The stain is very real.

Glasgow’s global reputation remains tarnished by its legacy of profiting from the Atlantic slave trade.

And the city still commemorates, in street names and statuary, some of the merchants and politicians who allowed or carried out mass human trafficking.

The merchant John Glassford, who owned slaves, has a street named after him. The same is true of Henry Dundas, the strong politician most historians blame for prolonging slavery.

And right in the heart of town, there’s a monument to James Watt, the longtime engineer who literally sold a boy named Frederick not far from where his statue now stands.

But is the blood of these men’s victims found in Glasgow’s built heritage? Not really.

There are those who believe passionately – and perhaps understandably – that slavery must have paid for the sometimes ostentatious buildings that line George Square or the streets named after slave owners like Andrew Buchanan or Archibald Ingram.

But most of the sandstone fabric in central Glasgow is late Victorian and not Georgian. This does not mean that the capital that paid for it cannot be traced back to 18th and early 19th century slavery. But the links are rarely direct.

Take the city chambers. The seat of Fine Arts of local government, Glasgow’s closest thing to an iconic postcard building, was built in the 1880s. It comes with a pediment celebrating the British imperial subjugation of other countries . But was it built with slave money? No.

University of Glasgow historian Stephen Mullen is leading what is believed to be the UK’s first civic inquiry into the legacy of slavery. He had previously done similar work for his employers, the University of Glasgow, which was named University of the Year last week because of how it handled its own legacy of slavery. The main university building on Gilmorehill, built a decade before the City Chambers, was funded by those who profited from the Atlantic trade.

Dr Mullen’s work has been delayed by the Covid pandemic. But, during an online conference hosted by the council last week, the expert said he had already ruled out bloody money paid for the City Chambers’ marble and Italian-style embellishments.

“In very general terms, the City Chambers were founded in the 1880s, half a century after the abolition of slavery in the British West Indies and a quarter of a century after the abolition of slavery in the United States.

“This necessarily excludes any involvement because we know that the University of Glasgow was built in 1866-1870. The two funding strategies were totally different. The University of Glasgow was a public campaign, was relatively small and private, and relied on donations from past and present staff, students and notables.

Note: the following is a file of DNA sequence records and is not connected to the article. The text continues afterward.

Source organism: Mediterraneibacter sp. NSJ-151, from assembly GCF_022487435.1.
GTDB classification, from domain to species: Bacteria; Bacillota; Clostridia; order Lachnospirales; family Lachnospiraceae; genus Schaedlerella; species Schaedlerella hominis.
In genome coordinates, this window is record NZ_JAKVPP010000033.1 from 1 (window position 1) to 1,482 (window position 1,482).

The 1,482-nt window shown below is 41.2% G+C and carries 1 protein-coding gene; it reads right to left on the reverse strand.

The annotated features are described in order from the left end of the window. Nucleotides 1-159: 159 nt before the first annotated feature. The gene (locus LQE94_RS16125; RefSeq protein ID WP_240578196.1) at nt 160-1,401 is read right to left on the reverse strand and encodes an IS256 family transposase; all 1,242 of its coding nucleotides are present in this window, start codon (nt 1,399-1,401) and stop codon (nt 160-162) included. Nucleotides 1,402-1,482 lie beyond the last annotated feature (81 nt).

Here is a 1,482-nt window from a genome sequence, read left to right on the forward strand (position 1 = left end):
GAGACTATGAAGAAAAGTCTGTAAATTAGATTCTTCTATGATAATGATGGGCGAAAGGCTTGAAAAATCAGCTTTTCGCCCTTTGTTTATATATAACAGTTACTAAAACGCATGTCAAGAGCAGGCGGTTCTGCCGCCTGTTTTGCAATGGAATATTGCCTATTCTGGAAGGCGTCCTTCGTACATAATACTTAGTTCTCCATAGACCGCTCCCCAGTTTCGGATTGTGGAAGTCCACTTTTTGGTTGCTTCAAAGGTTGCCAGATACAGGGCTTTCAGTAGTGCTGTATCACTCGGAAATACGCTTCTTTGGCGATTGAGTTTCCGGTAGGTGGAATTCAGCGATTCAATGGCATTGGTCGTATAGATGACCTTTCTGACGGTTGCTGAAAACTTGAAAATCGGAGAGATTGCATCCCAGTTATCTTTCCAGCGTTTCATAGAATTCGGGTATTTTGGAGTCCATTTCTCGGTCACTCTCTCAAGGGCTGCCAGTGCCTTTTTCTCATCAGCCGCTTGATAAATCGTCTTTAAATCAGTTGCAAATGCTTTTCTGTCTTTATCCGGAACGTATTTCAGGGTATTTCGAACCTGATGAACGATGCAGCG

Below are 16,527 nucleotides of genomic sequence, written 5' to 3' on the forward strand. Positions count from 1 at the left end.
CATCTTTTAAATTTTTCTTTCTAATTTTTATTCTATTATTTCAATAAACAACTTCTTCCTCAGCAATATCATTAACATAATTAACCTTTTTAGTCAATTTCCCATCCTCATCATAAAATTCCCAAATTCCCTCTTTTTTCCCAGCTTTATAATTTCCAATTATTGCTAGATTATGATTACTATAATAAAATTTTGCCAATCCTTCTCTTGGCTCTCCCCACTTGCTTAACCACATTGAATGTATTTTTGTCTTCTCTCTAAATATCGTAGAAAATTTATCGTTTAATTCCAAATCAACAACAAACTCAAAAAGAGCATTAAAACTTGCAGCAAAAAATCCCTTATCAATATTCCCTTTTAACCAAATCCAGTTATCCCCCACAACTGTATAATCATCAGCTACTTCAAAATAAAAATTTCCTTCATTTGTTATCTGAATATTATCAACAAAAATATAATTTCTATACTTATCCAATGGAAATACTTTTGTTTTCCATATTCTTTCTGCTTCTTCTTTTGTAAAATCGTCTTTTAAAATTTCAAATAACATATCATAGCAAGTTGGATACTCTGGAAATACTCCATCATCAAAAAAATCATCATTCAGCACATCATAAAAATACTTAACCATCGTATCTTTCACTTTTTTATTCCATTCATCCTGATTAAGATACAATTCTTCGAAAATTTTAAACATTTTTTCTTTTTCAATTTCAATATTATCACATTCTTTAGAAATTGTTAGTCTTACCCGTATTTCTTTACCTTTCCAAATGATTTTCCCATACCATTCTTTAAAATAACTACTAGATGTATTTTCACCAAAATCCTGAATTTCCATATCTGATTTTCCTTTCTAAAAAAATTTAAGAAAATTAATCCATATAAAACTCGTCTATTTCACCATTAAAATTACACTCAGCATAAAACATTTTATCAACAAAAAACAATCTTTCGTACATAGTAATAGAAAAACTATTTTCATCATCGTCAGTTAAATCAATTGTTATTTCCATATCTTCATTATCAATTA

“In the 1880s the Glasgow Corporation had enormous municipal income, which made it easy to borrow short and long term from banks. There was therefore no obligation to encourage public subscription by individuals as the university recently recognized.

Dr Mullen continues his work and city leaders are still looking for ways to mark Glasgow’s legacy of slavery and imperialism.

This summer, at the heart of the Black Lives Matter protests, were those who claimed, without evidence, that the statues of those stained with human trafficking were in some way at risk.

There were particular concerns about a monument to King William III, “King Billy,” who both personally benefited from slavery and played a key role in the development of Atlantic trade. It was vandalized and they were protected by the police.

Some officials feared the statue at Glasgow Cathedral would become a flashpoint for trouble as “culture wars” imported from the United States mingled with Scottish sectarian strife. After all, William is viewed both as a liberator – by some Protestants and loyalists – and as a slaveholder.

However, what the city’s rulers are now looking for is another kind of focal point: a museum of slavery (and perhaps imperialism, too).

Such an “attraction” may be long in coming. There is little more than a vague desire to have such a place in Scotland and little agreement on where it should be.

Graham Campbell, a Glasgow city councilor who has been at the forefront of efforts to bring Scotland to accept the darker side of its history.

“Glasgow is the right place for a slavery museum, but I would say no? Campbell said at the same conference that Mullen addressed. “However, other places have a good claim as well. If you look at where the landlord slavery allowance was paid and locate it on a map, there is a lot of it in the New Town of Edinburgh.

“Greenock pitched for this. It was at Port Glasgow and Greenock that the slave goods were unloaded. And it is with Greenock that James Watt is associated.

Glasgow appointed a specialist curator in September to deal with slavery and imperialism in the city’s existing collections.

Campbell said he believed a national museum might end up having multiple locations. He said: “It has been the policy of the board to review a permanent exhibit in our museum.

“We may have to take the same path and then develop [the local exhibit] in a large national museum. It could be like the V&A or the Tate, which are galleries of multiple sites.


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